Jun 2016 - Aug 2016


UX Designer

Design Researcher





Eric Chan

Bruno Olmedo

Fun Fact

This was a hackathon project at IDEO CoLab

How might we surface the perspectives of locals in our news about global issues?

First Thoughts

During the IDEO coLAB's hackweek we focused on the polarization of media on widely debated subjects such as the gentrification of the Mission and the Israeli Palestine Conflict. Facts & Perspectives curates a crowdsourced timeline of these events and situations. With sections for context, curated via local activists and credible news agencies, and perspectives, written by on-the-ground local voices, F&P provides an overarching, live updating picture of situations ranging from the Turkish coup to the Israeli-Palestinian conflict, to gentrification in San Francisco’s Mission District.

The really cool part? F&P limits contributors to locals by geofencing the content that’s submitted and then upvoted. It’s a platform intended to amplify local voices, and provide an ear to the ground in places where it’s difficult to separate external opinions from the experiences of those living it.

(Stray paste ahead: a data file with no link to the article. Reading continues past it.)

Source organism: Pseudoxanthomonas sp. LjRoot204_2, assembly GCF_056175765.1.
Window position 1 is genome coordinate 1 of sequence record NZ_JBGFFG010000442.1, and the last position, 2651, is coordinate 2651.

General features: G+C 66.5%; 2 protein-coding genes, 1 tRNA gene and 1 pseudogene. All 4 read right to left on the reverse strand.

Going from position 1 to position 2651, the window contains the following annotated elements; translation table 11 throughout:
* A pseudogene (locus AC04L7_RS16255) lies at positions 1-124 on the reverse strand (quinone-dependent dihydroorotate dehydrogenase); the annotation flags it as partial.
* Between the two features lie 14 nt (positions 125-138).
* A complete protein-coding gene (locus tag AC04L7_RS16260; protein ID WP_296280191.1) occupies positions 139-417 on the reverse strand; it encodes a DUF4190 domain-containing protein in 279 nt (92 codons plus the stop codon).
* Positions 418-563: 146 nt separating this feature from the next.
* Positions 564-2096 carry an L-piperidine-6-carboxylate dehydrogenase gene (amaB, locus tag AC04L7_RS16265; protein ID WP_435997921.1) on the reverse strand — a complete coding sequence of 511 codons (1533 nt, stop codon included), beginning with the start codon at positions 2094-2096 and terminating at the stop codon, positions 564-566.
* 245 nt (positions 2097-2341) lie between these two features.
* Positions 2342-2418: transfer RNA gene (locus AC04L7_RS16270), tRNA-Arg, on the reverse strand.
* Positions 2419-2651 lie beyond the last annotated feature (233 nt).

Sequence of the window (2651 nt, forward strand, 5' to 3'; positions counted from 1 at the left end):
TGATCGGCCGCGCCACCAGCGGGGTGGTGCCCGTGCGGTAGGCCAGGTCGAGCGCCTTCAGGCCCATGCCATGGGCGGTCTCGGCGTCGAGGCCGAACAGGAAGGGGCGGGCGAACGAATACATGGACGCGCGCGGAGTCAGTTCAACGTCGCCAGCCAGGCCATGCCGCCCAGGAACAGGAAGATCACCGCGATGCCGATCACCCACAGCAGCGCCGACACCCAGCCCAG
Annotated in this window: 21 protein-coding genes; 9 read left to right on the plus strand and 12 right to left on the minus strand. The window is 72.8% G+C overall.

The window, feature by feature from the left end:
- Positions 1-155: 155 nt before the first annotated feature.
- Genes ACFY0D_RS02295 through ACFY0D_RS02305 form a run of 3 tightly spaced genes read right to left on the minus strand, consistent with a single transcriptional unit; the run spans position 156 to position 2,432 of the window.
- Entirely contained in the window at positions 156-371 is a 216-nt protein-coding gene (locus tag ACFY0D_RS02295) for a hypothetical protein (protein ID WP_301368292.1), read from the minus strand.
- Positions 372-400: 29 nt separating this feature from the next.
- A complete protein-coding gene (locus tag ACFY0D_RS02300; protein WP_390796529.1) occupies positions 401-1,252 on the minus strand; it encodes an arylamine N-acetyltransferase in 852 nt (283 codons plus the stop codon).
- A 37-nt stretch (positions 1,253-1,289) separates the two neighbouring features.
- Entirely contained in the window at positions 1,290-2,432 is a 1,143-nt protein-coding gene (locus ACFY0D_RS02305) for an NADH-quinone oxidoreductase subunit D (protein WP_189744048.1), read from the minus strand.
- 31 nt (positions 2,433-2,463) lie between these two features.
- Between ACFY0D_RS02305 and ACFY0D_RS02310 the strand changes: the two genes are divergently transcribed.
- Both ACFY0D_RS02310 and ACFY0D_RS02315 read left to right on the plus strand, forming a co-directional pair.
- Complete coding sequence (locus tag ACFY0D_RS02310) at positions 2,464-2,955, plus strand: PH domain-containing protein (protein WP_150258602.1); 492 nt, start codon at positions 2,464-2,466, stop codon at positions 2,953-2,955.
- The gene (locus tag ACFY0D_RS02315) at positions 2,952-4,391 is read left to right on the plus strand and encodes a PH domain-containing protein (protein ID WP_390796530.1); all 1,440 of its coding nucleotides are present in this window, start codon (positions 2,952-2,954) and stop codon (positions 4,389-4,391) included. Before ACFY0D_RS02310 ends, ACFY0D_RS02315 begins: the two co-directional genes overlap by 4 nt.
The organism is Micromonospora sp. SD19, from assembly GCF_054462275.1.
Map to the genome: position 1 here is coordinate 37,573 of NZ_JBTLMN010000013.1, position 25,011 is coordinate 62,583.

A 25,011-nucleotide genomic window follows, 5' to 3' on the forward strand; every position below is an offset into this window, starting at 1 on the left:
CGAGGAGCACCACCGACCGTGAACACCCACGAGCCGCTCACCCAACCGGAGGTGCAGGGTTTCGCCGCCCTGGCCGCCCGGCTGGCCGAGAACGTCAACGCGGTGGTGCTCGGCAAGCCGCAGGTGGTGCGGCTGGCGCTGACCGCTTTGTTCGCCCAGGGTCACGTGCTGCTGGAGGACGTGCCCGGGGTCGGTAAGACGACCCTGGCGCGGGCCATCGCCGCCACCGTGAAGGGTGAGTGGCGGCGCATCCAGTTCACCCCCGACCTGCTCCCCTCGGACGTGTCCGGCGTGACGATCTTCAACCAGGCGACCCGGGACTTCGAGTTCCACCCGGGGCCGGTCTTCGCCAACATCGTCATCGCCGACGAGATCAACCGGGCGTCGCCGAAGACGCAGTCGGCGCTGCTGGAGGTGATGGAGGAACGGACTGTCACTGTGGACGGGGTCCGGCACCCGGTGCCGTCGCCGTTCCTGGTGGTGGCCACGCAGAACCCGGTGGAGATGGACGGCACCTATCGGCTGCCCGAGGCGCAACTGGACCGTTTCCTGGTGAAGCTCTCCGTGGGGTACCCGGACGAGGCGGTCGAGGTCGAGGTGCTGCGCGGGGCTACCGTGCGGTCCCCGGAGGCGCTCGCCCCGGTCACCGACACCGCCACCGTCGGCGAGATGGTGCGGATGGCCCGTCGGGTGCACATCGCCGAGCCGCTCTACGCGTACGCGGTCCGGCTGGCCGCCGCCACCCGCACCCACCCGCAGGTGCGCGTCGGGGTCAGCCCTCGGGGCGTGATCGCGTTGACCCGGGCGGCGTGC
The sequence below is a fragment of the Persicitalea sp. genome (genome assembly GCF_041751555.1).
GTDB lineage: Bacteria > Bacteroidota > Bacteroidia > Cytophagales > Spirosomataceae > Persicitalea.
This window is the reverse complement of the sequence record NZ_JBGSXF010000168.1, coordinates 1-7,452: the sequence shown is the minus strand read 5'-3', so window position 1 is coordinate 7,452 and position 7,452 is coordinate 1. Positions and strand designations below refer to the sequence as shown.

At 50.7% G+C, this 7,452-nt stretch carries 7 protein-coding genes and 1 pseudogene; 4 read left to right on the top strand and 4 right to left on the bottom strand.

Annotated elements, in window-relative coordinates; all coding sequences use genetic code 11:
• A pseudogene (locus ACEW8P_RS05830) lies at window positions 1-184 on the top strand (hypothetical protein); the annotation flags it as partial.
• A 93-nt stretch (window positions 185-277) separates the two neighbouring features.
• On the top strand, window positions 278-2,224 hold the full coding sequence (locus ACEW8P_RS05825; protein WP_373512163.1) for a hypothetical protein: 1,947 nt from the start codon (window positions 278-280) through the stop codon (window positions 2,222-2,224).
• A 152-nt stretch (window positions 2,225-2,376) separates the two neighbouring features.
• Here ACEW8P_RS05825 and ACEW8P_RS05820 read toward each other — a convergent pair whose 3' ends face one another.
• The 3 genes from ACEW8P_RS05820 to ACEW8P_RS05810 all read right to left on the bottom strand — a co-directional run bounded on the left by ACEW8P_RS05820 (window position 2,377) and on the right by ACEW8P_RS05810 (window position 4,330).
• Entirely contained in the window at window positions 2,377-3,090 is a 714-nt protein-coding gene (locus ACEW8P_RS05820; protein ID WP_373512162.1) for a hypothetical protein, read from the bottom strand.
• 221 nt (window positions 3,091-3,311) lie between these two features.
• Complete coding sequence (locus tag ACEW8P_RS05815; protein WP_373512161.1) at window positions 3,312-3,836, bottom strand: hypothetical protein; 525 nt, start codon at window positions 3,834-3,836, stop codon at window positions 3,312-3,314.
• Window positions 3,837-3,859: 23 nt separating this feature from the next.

Hypothesis: People care about seeing the answers to issue-specific questions written by local.

First Mockup

With my first prototype, I split the content into three main buckets: perspectives, questions, and a timeline. The mock does not focus on aesthetics but instead intended to experiment with information hierarchy on the page.

Second Mockup

Hypothesis: Users are more interested in seeing general "blog-style" perspectives of locals.

Basic user testing led to a larger focus on the perspectives of different "profiles" or contributors to an issue. We found a young girl named Jana Jihad who was reporting on the Israel Palestine conflict from her mobile phone and sharing on social media. People have the tools to share their stories but the barriers to becoming those contributors can seem high. There is also no consolidated place for the consumers of this content to view these stories and understand the validity and truth of their information.

The timeline became more amorphous and the facts or objective information was added to the left as a supplementary section.

Final Built Prototype

Hypothesis: An initial focus on the timeline allows new users to get objectively caught up quickly and then minimize this screen portion to allow exploration of the locals' perspectives

At the end of the week we built the site using public JS libraries for the timeline functionality. We filled in the site with real content rom three actual independent journalists as if they were contributing to the platform.

The main design decisions

The Final Product

It's not perfect but its a glimpse at a way to share crowdsourced news geographically tied to where we are getting our news.

Key Insights